MIAMI GARDENS – A sea of orange and blue set the scene recently for Florida Memorial University’s (FMU) Founders’ Day. A processional of hundreds draped in academic regalia, history and pageantry moved across campus toward the chapel, colorfully illustrating the theme: Moving Forward …The Legacy Continues.
South Florida’s only historically black university recently celebrated 134 years since its founding in 1879. It was also the 45th anniversary of the university’s move to Miami. Bishop Billy Baskin, class of 1971 and pastor of New Way Fellowship Praise & Worship Center, delivered a message of history and hope.
“The Founders’ Day Convocation is the most important activity held on the campus,” said Acting President Mary A. O’Banner, after she addressed an overflow crowd at the university’s Susie C. Holley Religious Center. “I believe that our founders would be proud to know that we are continuing the legacy on the 134th anniversary of this institution.”
The March 12 convocation featured several alumni who attended the school just after it was relocated from St. Augustine, including a local minister and a current student whose FMU legacy dates back for at least four generations.
Priscilla Dobbs, class of 1972, is a retired elementary school teacher who worked for 34 years with the Miami-Dade County Public Schools. Dobbs, who now works with the School of Education at FMU, spoke about the university’s history.
“I remember when the university moved here from St. Augustine,” Dobbs said. “It was a very good year because the average family income was $7,850, the cost of gas was 34 cents and a movie ticket was $1.50. The big movies were The Graduate and Guess who’s Coming Dinner.”
Dobbs, who grew up in Miami, said: “I decided that I would attend Florida Memorial because of the way they embraced our community and made the community feel a part of it … a number of local students decided to attend.”
She deftly entertained the audience with her tales of yesterday. She said she wanted to tell the history her way: “You don’t let anyone tell your history,” she said. “You tell your own history.”
Shaconna Derico, a fourth-generation, junior broadcast major from Pompano Beach, told the appreciative audience that more than 20 members of her family have attended and graduated from the university that will soon become her alma mater, as well. Additionally, a cousin is on his way to join the fall freshman class.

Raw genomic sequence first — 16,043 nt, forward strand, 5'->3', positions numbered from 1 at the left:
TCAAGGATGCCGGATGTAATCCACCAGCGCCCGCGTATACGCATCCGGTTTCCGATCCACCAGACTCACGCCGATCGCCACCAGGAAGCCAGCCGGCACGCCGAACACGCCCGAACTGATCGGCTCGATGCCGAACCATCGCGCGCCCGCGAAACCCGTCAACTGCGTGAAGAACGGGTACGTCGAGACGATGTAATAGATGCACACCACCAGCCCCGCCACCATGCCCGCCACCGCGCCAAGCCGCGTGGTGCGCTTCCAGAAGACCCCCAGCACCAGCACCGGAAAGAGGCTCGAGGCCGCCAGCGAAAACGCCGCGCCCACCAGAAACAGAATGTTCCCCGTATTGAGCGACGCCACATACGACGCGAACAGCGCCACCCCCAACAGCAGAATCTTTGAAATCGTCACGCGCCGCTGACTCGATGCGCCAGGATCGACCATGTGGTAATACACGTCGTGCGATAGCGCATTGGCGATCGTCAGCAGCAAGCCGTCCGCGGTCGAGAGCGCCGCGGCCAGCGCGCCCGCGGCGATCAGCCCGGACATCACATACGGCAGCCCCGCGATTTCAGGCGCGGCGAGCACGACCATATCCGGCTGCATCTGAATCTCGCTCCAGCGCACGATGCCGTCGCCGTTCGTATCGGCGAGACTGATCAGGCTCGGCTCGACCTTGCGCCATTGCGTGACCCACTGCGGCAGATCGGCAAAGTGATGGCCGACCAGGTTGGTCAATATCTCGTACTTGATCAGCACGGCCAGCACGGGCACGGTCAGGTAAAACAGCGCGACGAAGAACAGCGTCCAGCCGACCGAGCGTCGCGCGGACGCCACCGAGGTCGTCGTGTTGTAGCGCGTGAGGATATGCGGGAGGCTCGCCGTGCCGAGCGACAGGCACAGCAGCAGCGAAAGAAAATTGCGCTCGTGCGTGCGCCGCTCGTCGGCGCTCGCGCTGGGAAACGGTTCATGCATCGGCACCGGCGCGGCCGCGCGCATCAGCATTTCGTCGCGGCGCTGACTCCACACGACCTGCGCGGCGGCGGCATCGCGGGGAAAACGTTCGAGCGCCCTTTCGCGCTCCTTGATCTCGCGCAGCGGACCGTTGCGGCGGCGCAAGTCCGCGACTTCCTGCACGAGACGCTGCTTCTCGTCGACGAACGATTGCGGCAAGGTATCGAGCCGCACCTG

“Every year, I’ve been learning more and more about this part of our family history,” she said after the program. “There’s a long list of about 20 people who are FMU alumni. I believe there are a few marriages that have come out of here … There are a lot of pastors on this list, as well.”
She remembered the first time she set foot on the Florida Memorial campus and how that solidified one portion of her life’s journey.
“I came to the Baptist Youth Camp when I was in middle school. That’s when I met a lot of other family members, toured the campus and just thought ‘This must be a great place.’ I just felt like I was at home. I fell in love with it.”
“When you see the blessings come down like this through generations,” Derico said, “it’s real.”
The convocation closed with a moving candlelight tribute to the five founders and with awards presentations to three community leaders.
The Humanitarian Award, which recognizes individuals who have given outstanding service to their community, was presented to The Rev. Canon Richard L. Marquess-Barry, Rector and Pastor/Retired, of the historic St. Agnes Episcopal Church.
Barbara Wright, president of the Senior Women’s Auxiliary of the Progressive M&E Baptist State Convention of Florida, was the recipient of the highest honor the university can bestow upon a woman, the Sarah Blocker Meritorious Service Award.
The Nathan B. Collier Meritorious Service Award, the highest award the university bestows upon a man, went to William “Bill McCormick, class of 1987, president and chief executive office of Medivance, recognized for his continuous financial gifts for scholarships.